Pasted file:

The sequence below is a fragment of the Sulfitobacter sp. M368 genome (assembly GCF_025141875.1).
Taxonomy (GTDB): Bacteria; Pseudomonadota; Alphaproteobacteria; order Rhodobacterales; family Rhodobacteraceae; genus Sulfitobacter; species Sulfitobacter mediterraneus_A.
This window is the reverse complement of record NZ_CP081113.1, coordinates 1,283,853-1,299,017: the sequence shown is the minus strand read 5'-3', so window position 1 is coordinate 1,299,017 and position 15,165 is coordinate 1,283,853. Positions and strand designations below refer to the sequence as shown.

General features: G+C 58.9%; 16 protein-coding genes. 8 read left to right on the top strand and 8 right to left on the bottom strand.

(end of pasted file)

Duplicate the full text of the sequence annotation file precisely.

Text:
The sequence below is a fragment of the Sulfitobacter sp. M368 genome (assembly GCF_025141875.1).
Taxonomy (GTDB): Bacteria; Pseudomonadota; Alphaproteobacteria; order Rhodobacterales; family Rhodobacteraceae; genus Sulfitobacter; species Sulfitobacter mediterraneus_A.
This window is the reverse complement of record NZ_CP081113.1, coordinates 1,283,853-1,299,017: the sequence shown is the minus strand read 5'-3', so window position 1 is coordinate 1,299,017 and position 15,165 is coordinate 1,283,853. Positions and strand designations below refer to the sequence as shown.

General features: G+C 58.9%; 16 protein-coding genes. 8 read left to right on the top strand and 8 right to left on the bottom strand.